It sounds boring, it can be boring, but it works.
Meal planning is a key ingredient to healthy eating behaviours that help manage weight long term.
After a long day at work, most of us have little motivation to get creative in the kitchen. (Well, apart from those who love to cook, or consider themselves ‘foodies’ – they are in a different category!) Many of us come home to hungry partners/housemates/children asking what is to eat. This often leads to a to and fro conversation of what people feel like, what the head cook feels like cooking, what is available in the fridge, freezer or pantry, or often, what is not available in the fridge freezer or pantry. Wouldn’t it make sense if this daily ritual occurred once per week and then could be eliminated from the rest of the week? Sounds good to me!
Planning your meals once per week also allows you to go to shop once per week. For those of you that already do this, well done! For those that only shop once a fortnight, you are obviously already extremely good at planning. Many of you would realize that the more often you go to the supermarket, the more convenience items you tend to grab and the more it costs you. By planning ahead you can save time, money and have more nutritious meals ready to go every night. We challenge you to plan a menu for the next week. Then repeat. See if you can do it for a few weeks in a row and it may just become a habit.
Homework: Step-by-Step Menu Planning
Step 1: Think about the meals that everyone in your household enjoys. If you are cooking for one, think about meals you can cook that can be frozen in small portions to save cooking at other times. Or think about meals that can be served in different ways a couple of nights in a row eg. a basic mince with tomato sauce can be served as spaghetti bolognaise, add some taco seasoning for tacos, or add chili and kidney beans for chili con carne.
Step 2: Look at the week ahead. Do you have any events on and won’t need to cook that night? Do you have any gatherings where you will need to take a dish? Does your family have a takeaway night, or a night you regularly eat out? Note these down.
Step 3: With the remaining nights, write down a meal for each night.
Step 4: Look at the meals one at a time and list the ingredients for each meal.
Step 5: Check your pantry/fridge/freezer to see which items you need. Add these items to your shopping list.
Step 6: Think about lunches and snacks. Don’t forget to add these to the list.
Step 7: If you have a regular supermarket you shop at, use the ingredients list to make a shopping list in order of the aisles in the supermarket.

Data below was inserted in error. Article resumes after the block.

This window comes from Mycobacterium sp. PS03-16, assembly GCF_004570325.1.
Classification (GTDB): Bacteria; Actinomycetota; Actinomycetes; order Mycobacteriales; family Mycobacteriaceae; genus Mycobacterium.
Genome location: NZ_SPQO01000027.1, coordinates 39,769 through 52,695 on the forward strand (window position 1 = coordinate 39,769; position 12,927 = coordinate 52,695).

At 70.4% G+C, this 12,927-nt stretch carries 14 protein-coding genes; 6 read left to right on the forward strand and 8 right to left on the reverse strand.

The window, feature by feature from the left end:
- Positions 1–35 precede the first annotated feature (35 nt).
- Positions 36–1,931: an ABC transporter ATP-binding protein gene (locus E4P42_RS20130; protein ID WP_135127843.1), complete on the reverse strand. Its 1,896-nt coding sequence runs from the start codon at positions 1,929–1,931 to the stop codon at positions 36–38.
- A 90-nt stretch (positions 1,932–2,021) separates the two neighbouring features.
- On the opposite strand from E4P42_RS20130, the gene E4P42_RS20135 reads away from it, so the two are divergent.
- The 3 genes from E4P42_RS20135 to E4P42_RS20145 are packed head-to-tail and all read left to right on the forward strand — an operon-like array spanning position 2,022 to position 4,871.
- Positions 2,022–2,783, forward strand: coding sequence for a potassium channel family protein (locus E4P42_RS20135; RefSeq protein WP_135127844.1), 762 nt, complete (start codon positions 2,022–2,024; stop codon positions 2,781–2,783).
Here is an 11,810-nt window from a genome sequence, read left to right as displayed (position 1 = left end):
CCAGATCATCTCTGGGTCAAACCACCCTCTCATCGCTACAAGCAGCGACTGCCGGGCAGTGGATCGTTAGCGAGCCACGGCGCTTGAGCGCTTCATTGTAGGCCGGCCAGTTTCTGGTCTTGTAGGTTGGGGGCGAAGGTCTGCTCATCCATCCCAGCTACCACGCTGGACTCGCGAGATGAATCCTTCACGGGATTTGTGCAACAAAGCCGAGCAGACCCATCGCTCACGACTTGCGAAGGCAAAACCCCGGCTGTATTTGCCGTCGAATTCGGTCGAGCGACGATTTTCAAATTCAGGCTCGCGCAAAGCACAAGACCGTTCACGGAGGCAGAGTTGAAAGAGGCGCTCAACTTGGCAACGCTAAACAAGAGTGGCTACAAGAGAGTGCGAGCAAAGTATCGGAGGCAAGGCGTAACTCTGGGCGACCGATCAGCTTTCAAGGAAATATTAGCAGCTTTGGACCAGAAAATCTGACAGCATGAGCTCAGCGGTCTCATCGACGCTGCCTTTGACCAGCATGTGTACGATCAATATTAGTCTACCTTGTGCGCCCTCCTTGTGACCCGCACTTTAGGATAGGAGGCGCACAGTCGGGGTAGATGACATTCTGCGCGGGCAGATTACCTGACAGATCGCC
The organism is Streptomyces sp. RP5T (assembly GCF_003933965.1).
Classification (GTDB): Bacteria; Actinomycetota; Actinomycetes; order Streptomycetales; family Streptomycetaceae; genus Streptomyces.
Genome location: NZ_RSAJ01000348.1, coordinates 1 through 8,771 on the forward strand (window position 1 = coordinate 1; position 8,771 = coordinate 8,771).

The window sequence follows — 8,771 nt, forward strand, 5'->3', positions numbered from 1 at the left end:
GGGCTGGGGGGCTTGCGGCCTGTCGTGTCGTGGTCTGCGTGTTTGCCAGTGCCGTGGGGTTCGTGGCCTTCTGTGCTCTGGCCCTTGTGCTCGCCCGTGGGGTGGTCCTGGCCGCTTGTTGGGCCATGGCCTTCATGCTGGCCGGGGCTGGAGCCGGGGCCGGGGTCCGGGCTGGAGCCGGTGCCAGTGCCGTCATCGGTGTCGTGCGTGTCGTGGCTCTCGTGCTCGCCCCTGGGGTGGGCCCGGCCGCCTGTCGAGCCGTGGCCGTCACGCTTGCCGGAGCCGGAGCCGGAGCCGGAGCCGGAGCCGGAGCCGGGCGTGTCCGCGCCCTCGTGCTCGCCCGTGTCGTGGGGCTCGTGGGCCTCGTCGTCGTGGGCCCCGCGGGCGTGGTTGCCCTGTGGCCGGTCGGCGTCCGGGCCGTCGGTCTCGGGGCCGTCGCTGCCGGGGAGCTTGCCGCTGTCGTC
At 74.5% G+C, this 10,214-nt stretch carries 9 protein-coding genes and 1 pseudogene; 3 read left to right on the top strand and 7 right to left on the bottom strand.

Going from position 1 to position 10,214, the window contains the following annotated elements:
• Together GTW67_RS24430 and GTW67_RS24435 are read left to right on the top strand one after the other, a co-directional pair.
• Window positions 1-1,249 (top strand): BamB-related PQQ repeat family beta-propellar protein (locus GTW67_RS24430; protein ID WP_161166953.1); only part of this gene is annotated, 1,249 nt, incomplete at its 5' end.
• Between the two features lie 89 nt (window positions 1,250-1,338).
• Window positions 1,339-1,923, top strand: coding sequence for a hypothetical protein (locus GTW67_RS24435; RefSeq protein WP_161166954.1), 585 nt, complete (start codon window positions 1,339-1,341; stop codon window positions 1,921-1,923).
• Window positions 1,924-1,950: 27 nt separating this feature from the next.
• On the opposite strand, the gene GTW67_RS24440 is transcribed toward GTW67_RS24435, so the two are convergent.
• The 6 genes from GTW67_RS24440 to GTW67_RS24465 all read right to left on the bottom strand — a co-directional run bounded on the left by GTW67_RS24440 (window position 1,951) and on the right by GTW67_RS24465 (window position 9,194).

Step 8: Take your shopping list to the shops – don’t leave home without it!
Step 9: Keep the list of meals (your ‘menu’) for the week somewhere in the kitchen. Each morning check this list to see what you are having in the evening. This will prepare you for what you will need to do when you get home and allow you to take things out of the freezer and put in the fridge to defrost if needed.
If you have limited cooking skills and food preparation is challenging for you, start by keeping it simple. Pick a meal for each day of the week and repeat every week. For example, Monday may be chicken stir-fry day, Tuesday may be oven baked fish and frozen veges. The meals you plan do not have to be elaborate or fancy, they just need to be achievable for you.
A little time taken to plan at the start of the week saves the decision making, the time wasted debating the choices, the need to go to and grab ingredients each day and the temptation of grabbing takeaway food on the way home from work.
Grocery shopping can be challenging for some. For example if you have mobility issues, young children, work long hours or get drawn in by the ‘specials’ and are prone to impulse buying, a trip to the supermarket may not be for you. If you are one of these people, online shopping makes sense. Depending on the particular company you use, you can create lists and save for later. For example, if you know there are items you buy every week, you can save a list of these to add quickly and easily each time you shop. If there are particular ingredients you use for meals, you can also make lists for these.
Whilst some may feel the delivery fee is a waste of money, look at it another way. How often do you buy items that are on ‘special’, just because they are on special, or try something new just because the supermarket is running a promotion whilst you are there? We often get trapped into buying a little more than we need to and the temptation to do so is less with online shopping. What you save on impulse purchases may well cover your delivery fee.